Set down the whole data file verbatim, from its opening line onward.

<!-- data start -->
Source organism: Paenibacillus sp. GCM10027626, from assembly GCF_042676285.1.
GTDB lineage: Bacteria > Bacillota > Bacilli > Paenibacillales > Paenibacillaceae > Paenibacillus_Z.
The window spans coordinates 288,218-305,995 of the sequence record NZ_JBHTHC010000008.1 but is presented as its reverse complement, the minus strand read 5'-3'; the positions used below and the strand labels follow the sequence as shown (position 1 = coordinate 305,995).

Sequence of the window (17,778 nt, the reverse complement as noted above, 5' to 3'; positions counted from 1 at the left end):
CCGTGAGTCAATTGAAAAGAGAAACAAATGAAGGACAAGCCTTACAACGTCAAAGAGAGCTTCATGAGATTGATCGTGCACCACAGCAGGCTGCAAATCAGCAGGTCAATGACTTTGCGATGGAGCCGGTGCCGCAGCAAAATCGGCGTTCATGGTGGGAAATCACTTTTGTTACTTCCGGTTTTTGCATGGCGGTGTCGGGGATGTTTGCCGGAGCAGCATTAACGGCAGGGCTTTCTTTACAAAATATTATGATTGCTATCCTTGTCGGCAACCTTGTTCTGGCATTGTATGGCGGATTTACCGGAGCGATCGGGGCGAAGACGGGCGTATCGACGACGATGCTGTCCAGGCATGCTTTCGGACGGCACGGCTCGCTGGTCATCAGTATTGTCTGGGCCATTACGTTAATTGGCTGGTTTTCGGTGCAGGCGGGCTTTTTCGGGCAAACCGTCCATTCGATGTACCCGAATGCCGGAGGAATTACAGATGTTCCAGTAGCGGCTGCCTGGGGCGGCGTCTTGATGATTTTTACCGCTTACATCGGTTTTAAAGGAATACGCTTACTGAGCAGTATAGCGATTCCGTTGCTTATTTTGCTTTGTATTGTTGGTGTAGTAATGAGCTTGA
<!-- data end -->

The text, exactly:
Source organism: Paenibacillus sp. GCM10027626, from assembly GCF_042676285.1.
GTDB lineage: Bacteria > Bacillota > Bacilli > Paenibacillales > Paenibacillaceae > Paenibacillus_Z.
The window spans coordinates 288,218-305,995 of the sequence record NZ_JBHTHC010000008.1 but is presented as its reverse complement, the minus strand read 5'-3'; the positions used below and the strand labels follow the sequence as shown (position 1 = coordinate 305,995).

Sequence of the window (17,778 nt, the reverse complement as noted above, 5' to 3'; positions counted from 1 at the left end):
CCGTGAGTCAATTGAAAAGAGAAACAAATGAAGGACAAGCCTTACAACGTCAAAGAGAGCTTCATGAGATTGATCGTGCACCACAGCAGGCTGCAAATCAGCAGGTCAATGACTTTGCGATGGAGCCGGTGCCGCAGCAAAATCGGCGTTCATGGTGGGAAATCACTTTTGTTACTTCCGGTTTTTGCATGGCGGTGTCGGGGATGTTTGCCGGAGCAGCATTAACGGCAGGGCTTTCTTTACAAAATATTATGATTGCTATCCTTGTCGGCAACCTTGTTCTGGCATTGTATGGCGGATTTACCGGAGCGATCGGGGCGAAGACGGGCGTATCGACGACGATGCTGTCCAGGCATGCTTTCGGACGGCACGGCTCGCTGGTCATCAGTATTGTCTGGGCCATTACGTTAATTGGCTGGTTTTCGGTGCAGGCGGGCTTTTTCGGGCAAACCGTCCATTCGATGTACCCGAATGCCGGAGGAATTACAGATGTTCCAGTAGCGGCTGCCTGGGGCGGCGTCTTGATGATTTTTACCGCTTACATCGGTTTTAAAGGAATACGCTTACTGAGCAGTATAGCGATTCCGTTGCTTATTTTGCTTTGTATTGTTGGTGTAGTAATGAGCTTGA